Doing what you like is freedom, liking what you do is happiness.
—Frank Tyger (1929-2011)
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We were going fishing, and though anxious, it wasn’t the first cast of the season; that we already accomplished when we fished the Deschutes River in early spring. It would, however, be our first of the season for fishing Trillium Lake.
The weather was so unseasonably cold, we decided not to fish from our pontoon boats, and put off the morning bite. We planned to hit the water in the afternoon, wading from the east shore. The forecast called for partly cloudy skies and light wind. It sounded perfect!
I readied my gear. Because I would be making long casts I chose my root beer Orvis Access, 9-foot, 4-weight. I love this rod! It casts and handles beautifully. I cleaned out my fly satchel, but couldn’t part with any of the flies in my overstuffed fly boxes; in fact, I added several more—a size 10 Irresistible Adams, and a size 10 Parachute Adams with pressed barbs. (I always fish with barbless flies.) By late afternoon the clouds fell apart, and the rain showers had tapered off. I zipped my camera pack, grabbed my fishing gear, and we were off!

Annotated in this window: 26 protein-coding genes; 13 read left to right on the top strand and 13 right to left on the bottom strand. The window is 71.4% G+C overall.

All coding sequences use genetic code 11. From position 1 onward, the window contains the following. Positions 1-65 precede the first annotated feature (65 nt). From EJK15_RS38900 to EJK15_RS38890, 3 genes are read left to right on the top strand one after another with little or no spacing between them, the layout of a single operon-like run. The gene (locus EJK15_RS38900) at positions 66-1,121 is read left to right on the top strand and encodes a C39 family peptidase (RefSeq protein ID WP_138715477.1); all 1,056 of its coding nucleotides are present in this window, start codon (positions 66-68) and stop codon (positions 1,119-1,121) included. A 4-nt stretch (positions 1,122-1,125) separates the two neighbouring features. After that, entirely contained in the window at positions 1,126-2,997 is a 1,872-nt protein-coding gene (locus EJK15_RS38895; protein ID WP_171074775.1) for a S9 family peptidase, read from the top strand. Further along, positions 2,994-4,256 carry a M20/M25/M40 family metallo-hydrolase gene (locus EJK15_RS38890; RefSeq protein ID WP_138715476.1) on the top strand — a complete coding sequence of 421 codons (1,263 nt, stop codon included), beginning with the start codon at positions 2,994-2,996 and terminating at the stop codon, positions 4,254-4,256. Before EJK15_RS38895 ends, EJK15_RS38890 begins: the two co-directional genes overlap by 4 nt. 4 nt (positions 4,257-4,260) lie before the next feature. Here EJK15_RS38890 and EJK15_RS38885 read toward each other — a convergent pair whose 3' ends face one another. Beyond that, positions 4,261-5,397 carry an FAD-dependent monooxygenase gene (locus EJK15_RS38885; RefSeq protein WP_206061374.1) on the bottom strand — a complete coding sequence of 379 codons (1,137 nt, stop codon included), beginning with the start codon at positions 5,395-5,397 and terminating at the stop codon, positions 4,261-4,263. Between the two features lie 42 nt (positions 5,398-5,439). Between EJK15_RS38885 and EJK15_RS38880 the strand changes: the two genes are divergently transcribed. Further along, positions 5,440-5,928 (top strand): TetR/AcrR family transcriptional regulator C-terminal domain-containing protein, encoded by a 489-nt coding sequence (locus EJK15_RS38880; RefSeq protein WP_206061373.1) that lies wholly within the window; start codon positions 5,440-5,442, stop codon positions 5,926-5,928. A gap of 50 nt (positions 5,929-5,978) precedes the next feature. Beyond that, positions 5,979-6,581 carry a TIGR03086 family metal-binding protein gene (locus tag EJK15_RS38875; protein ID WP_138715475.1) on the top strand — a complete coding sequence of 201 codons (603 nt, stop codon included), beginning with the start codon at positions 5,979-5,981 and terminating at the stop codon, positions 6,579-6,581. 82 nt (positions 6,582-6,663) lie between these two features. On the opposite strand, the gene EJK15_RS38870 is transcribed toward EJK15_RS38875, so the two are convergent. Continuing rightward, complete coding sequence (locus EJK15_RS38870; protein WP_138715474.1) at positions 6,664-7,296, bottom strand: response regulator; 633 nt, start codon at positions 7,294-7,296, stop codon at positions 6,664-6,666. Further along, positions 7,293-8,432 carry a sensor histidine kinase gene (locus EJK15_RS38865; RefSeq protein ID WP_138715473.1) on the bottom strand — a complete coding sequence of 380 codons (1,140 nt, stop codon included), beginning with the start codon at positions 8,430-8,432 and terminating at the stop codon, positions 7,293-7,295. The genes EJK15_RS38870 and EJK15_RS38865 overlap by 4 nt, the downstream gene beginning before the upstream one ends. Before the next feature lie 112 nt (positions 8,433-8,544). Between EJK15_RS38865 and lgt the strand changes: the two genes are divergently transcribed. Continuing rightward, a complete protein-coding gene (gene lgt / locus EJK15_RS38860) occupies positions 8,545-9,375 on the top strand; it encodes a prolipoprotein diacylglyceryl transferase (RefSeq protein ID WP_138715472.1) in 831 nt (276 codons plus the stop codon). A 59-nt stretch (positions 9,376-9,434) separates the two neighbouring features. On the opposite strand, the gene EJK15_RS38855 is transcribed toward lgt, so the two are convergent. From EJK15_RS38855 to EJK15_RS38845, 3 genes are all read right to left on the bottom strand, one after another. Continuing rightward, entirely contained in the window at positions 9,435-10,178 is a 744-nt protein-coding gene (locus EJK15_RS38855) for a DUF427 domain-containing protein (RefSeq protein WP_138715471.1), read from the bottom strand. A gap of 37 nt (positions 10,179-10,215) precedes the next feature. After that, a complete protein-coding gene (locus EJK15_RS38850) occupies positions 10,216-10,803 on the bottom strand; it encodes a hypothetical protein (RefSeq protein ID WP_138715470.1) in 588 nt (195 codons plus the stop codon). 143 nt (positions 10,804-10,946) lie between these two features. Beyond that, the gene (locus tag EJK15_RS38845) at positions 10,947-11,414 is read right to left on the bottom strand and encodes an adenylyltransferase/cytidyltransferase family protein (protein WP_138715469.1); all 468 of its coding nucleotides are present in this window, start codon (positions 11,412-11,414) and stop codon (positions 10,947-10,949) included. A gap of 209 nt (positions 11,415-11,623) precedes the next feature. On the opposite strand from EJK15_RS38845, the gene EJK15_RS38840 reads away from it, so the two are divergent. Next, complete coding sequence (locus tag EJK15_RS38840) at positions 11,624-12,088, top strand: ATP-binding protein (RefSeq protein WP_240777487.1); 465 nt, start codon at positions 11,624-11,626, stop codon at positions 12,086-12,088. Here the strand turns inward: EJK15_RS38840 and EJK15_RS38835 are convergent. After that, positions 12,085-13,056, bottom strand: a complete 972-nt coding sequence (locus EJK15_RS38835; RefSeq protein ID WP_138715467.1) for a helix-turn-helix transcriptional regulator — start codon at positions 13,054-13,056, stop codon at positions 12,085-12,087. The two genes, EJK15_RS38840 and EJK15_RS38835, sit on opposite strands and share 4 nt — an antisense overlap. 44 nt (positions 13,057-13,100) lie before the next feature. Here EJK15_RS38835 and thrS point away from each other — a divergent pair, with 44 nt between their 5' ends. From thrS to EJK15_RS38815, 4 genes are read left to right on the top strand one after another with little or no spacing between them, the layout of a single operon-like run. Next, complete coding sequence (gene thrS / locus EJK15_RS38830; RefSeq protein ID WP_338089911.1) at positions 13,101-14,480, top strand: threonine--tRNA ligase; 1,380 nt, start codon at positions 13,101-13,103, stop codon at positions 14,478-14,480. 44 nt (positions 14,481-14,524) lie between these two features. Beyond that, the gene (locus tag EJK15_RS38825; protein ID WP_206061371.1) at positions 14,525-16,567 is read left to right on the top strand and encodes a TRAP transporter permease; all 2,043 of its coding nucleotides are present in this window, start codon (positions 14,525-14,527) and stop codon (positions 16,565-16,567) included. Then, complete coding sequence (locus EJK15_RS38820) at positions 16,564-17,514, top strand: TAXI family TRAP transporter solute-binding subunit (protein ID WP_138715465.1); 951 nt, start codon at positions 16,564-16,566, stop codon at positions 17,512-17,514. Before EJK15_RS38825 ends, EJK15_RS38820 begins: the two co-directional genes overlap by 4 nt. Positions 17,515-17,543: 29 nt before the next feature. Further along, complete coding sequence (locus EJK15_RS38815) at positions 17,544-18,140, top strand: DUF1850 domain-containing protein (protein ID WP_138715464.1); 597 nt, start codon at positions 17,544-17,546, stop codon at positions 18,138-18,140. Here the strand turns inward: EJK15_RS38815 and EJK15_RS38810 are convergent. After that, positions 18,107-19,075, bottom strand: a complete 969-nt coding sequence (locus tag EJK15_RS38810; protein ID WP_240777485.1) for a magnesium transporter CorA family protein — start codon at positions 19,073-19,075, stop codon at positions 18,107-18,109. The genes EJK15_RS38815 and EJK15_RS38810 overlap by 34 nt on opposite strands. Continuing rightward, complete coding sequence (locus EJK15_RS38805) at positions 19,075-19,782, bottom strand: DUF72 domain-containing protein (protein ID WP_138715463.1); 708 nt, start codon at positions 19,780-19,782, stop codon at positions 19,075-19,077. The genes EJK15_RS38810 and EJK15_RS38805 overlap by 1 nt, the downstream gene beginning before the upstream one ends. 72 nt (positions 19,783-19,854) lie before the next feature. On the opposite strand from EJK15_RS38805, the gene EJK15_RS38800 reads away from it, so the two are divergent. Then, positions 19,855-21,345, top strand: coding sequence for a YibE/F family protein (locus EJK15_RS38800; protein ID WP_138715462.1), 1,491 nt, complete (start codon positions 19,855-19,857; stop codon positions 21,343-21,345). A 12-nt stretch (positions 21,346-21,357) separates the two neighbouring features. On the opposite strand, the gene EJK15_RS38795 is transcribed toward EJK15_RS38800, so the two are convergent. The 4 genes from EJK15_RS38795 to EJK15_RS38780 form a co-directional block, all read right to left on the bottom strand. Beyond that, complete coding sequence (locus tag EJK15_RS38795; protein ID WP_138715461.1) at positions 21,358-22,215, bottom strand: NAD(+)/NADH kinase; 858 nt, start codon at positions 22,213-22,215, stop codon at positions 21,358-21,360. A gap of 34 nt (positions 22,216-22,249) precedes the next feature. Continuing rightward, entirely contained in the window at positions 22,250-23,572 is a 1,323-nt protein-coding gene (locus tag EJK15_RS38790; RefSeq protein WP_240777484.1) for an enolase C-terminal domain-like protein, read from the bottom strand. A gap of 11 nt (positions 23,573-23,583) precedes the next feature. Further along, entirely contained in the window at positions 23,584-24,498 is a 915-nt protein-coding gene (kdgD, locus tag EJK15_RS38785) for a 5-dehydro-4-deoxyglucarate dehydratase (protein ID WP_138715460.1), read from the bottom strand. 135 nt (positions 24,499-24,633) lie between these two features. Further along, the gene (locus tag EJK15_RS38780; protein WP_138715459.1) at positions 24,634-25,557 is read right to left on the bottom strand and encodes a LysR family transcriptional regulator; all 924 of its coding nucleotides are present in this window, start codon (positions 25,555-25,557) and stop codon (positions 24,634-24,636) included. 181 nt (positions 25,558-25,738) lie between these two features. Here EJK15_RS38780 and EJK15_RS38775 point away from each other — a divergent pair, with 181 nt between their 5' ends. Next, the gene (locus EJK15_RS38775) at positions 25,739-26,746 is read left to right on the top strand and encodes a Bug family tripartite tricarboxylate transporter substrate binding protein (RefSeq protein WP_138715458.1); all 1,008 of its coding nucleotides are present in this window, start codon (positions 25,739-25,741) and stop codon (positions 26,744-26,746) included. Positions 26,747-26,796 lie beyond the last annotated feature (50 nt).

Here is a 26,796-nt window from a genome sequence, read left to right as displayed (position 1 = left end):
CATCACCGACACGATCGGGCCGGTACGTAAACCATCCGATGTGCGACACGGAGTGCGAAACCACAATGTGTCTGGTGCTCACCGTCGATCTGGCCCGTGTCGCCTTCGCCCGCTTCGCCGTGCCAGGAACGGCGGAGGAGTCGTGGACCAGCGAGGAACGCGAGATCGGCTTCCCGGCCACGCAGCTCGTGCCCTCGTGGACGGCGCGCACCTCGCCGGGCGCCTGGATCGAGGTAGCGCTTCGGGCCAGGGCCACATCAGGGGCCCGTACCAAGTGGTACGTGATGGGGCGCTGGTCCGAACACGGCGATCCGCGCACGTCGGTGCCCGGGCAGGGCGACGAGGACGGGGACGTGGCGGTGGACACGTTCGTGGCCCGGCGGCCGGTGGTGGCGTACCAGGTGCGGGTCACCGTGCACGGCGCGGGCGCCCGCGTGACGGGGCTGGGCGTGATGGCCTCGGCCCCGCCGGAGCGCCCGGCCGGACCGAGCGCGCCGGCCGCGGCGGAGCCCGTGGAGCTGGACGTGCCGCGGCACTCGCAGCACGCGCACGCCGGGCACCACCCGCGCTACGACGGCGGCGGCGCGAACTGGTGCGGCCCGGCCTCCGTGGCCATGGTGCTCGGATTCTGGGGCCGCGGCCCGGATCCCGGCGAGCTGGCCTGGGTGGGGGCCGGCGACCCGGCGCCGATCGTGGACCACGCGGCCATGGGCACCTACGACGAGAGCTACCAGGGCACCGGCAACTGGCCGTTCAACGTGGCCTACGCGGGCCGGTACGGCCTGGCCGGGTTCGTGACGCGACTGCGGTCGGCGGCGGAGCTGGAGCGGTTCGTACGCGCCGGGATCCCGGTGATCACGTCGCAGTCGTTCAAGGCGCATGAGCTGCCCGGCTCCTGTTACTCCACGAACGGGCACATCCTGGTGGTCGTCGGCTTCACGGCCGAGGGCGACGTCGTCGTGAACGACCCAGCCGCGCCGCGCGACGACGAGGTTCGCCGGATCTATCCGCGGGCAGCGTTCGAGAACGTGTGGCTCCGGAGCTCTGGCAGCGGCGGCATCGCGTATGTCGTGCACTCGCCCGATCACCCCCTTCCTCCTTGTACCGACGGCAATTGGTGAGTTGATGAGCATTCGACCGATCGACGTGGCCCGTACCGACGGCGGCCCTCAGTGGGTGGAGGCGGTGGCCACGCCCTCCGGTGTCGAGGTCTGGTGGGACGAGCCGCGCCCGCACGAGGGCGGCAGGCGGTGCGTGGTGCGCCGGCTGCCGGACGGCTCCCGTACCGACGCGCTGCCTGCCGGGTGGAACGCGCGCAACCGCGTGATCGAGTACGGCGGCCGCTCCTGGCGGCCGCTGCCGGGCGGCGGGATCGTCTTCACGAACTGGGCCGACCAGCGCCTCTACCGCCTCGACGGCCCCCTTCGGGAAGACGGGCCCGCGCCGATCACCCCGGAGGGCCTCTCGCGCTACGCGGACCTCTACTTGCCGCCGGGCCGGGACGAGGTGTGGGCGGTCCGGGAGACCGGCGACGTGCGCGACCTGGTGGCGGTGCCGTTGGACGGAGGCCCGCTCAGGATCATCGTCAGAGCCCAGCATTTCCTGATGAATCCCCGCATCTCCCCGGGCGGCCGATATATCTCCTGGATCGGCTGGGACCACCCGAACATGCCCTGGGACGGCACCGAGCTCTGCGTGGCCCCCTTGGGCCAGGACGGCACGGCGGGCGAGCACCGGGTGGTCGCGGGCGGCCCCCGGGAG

Mount Hood was a breathtaking sight with plenty of snow still covering its shoulders. The lake too was peaceful, no crowds; it was just what I expected for a late afternoon on a Monday. On the lake were a couple of fly fishers trolling their way towards shore. Near the campground, along the east bank, a man fished with his children.
We also settled on the east bank, an area that usually gives up a lot of fish, especially in the fall. It was also where I was attacked by yellow jackets some years back. Chris was in the water and casting before I even put down my gear. Even if the trout had been rising, I wouldn’t have mattered. I wasn’t in a hurry. I like to settle into a place; take my time to notice what’s around me, familiar or not. I like to ease into my surroundings, not rush into them.
Across the lake, I could see that the beavers had been busy. What had been a small pile of sticks a year ago was now a full-fledged beaver lodge. It is the second beaver lodge on the lake. Beaver are scarce here, and it brings me great joy knowing they are among us. Bald eagles also live at the lake, and we saw two of them—one adult and one immature. I tied on one of the new dry flies—a number 10 Parachute Adams. I eased into the lake, careful not to step on any newts. They were everywhere! As a precaution, I slide my boots along the bottom as a warning. Not easy when rocks and roots are waiting to snag you.
The fly got the trout rising and rolling. But despite my efforts, I couldn’t hook one. Maybe it was technique, maybe it was the fly, or maybe I was just too anxious. I fished my way to the edge of the bog, but the lake bottom was so soft, it swallowed my boots and I nearly lost them. I pulled myself out of the muck onto a mat of mushy bog grass. From here I made a few casts, but had no risers. I decided to change flies. As I knelt in the bog grass for my fly box, that’s when I saw stars—shooting stars!
For me, fishing was over. It was time to go bogging for wildflowers!
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